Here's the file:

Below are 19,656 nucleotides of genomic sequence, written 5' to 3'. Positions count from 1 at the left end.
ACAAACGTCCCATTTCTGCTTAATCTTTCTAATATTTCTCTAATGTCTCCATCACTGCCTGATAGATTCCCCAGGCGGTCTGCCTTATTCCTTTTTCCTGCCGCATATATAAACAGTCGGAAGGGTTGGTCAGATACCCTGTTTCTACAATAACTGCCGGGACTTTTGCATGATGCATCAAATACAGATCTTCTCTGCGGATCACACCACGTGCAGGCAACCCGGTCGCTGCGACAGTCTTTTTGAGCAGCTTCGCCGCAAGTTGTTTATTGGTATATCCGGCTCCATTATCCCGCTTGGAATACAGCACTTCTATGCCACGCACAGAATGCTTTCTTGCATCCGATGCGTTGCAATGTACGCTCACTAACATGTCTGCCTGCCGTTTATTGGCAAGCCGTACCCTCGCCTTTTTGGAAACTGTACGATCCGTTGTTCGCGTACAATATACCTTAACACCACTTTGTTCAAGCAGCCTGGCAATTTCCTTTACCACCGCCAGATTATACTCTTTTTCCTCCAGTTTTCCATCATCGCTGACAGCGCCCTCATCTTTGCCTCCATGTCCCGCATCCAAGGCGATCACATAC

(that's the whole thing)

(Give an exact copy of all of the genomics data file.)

Below are 19,656 nucleotides of genomic sequence, written 5' to 3'. Positions count from 1 at the left end.
ACAAACGTCCCATTTCTGCTTAATCTTTCTAATATTTCTCTAATGTCTCCATCACTGCCTGATAGATTCCCCAGGCGGTCTGCCTTATTCCTTTTTCCTGCCGCATATATAAACAGTCGGAAGGGTTGGTCAGATACCCTGTTTCTACAATAACTGCCGGGACTTTTGCATGATGCATCAAATACAGATCTTCTCTGCGGATCACACCACGTGCAGGCAACCCGGTCGCTGCGACAGTCTTTTTGAGCAGCTTCGCCGCAAGTTGTTTATTGGTATATCCGGCTCCATTATCCCGCTTGGAATACAGCACTTCTATGCCACGCACAGAATGCTTTCTTGCATCCGATGCGTTGCAATGTACGCTCACTAACATGTCTGCCTGCCGTTTATTGGCAAGCCGTACCCTCGCCTTTTTGGAAACTGTACGATCCGTTGTTCGCGTACAATATACCTTAACACCACTTTGTTCAAGCAGCCTGGCAATTTCCTTTACCACCGCCAGATTATACTCTTTTTCCTCCAGTTTTCCATCATCGCTGACAGCGCCCTCATCTTTGCCTCCATGTCCCGCATCCAAGGCGATCACATAC